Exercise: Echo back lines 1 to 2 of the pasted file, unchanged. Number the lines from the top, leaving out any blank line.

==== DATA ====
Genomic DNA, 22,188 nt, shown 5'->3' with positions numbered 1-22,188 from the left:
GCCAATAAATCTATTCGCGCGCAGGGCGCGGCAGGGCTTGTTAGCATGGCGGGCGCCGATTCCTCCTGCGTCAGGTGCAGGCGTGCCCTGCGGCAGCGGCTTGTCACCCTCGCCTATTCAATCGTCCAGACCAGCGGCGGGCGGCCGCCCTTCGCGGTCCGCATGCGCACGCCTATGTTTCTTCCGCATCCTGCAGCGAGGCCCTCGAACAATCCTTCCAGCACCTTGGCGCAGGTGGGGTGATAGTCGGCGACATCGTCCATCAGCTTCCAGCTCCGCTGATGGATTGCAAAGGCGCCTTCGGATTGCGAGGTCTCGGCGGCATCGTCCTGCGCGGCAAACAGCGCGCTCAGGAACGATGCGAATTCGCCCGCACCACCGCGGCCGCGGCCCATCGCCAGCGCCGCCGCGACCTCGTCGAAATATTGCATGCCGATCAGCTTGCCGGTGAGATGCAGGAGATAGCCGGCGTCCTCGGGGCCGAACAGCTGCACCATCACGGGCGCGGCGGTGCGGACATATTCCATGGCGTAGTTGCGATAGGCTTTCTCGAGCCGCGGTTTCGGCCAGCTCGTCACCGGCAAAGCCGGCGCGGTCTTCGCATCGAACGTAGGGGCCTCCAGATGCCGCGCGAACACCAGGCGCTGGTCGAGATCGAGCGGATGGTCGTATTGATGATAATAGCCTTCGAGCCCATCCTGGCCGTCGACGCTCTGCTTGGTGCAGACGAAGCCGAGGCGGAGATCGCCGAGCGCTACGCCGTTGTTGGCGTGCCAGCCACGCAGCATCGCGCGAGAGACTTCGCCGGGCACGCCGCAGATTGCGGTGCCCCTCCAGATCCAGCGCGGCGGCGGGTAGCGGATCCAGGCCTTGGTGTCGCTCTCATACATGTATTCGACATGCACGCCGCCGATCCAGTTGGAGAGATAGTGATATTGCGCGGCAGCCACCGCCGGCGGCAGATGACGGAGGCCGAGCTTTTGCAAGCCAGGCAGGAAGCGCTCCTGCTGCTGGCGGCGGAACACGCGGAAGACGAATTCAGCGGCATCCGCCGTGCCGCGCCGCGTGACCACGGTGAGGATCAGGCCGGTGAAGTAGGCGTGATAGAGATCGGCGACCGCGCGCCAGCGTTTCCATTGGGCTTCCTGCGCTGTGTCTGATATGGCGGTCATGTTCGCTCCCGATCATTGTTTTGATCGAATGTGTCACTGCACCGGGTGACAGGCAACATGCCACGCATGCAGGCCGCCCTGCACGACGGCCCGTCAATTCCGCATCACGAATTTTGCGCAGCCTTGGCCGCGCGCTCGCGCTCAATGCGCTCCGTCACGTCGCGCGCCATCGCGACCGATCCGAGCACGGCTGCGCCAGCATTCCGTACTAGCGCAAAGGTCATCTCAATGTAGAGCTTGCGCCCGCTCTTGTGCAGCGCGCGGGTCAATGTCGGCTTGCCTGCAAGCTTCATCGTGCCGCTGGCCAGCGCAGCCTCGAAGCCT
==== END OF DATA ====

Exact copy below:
Genomic DNA, 22,188 nt, shown 5'->3' with positions numbered 1-22,188 from the left:
GCCAATAAATCTATTCGCGCGCAGGGCGCGGCAGGGCTTGTTAGCATGGCGGGCGCCGATTCCTCCTGCGTCAGGTGCAGGCGTGCCCTGCGGCAGCGGCTTGTCACCCTCGCCTATTCAATCGTCCAGACCAGCGGCGGGCGGCCGCCCTTCGCGGTCCGCATGCGCACGCCTATGTTTCTTCCGCATCCTGCAGCGAGGCCCTCGAACAATCCTTCCAGCACCTTGGCGCAGGTGGGGTGATAGTCGGCGACATCGTCCATCAGCTTCCAGCTCCGCTGATGGATTGCAAAGGCGCCTTCGGATTGCGAGGTCTCGGCGGCATCGTCCTGCGCGGCAAACAGCGCGCTCAGGAACGATGCGAATTCGCCCGCACCACCGCGGCCGCGGCCCATCGCCAGCGCCGCCGCGACCTCGTCGAAATATTGCATGCCGATCAGCTTGCCGGTGAGATGCAGGAGATAGCCGGCGTCCTCGGGGCCGAACAGCTGCACCATCACGGGCGCGGCGGTGCGGACATATTCCATGGCGTAGTTGCGATAGGCTTTCTCGAGCCGCGGTTTCGGCCAGCTCGTCACCGGCAAAGCCGGCGCGGTCTTCGCATCGAACGTAGGGGCCTCCAGATGCCGCGCGAACACCAGGCGCTGGTCGAGATCGAGCGGATGGTCGTATTGATGATAATAGCCTTCGAGCCCATCCTGGCCGTCGACGCTCTGCTTGGTGCAGACGAAGCCGAGGCGGAGATCGCCGAGCGCTACGCCGTTGTTGGCGTGCCAGCCACGCAGCATCGCGCGAGAGACTTCGCCGGGCACGCCGCAGATTGCGGTGCCCCTCCAGATCCAGCGCGGCGGCGGGTAGCGGATCCAGGCCTTGGTGTCGCTCTCATACATGTATTCGACATGCACGCCGCCGATCCAGTTGGAGAGATAGTGATATTGCGCGGCAGCCACCGCCGGCGGCAGATGACGGAGGCCGAGCTTTTGCAAGCCAGGCAGGAAGCGCTCCTGCTGCTGGCGGCGGAACACGCGGAAGACGAATTCAGCGGCATCCGCCGTGCCGCGCCGCGTGACCACGGTGAGGATCAGGCCGGTGAAGTAGGCGTGATAGAGATCGGCGACCGCGCGCCAGCGTTTCCATTGGGCTTCCTGCGCTGTGTCTGATATGGCGGTCATGTTCGCTCCCGATCATTGTTTTGATCGAATGTGTCACTGCACCGGGTGACAGGCAACATGCCACGCATGCAGGCCGCCCTGCACGACGGCCCGTCAATTCCGCATCACGAATTTTGCGCAGCCTTGGCCGCGCGCTCGCGCTCAATGCGCTCCGTCACGTCGCGCGCCATCGCGACCGATCCGAGCACGGCTGCGCCAGCATTCCGTACTAGCGCAAAGGTCATCTCAATGTAGAGCTTGCGCCCGCTCTTGTGCAGCGCGCGGGTCAATGTCGGCTTGCCTGCAAGCTTCATCGTGCCGCTGGCCAGCGCAGCCTCGAAGCCT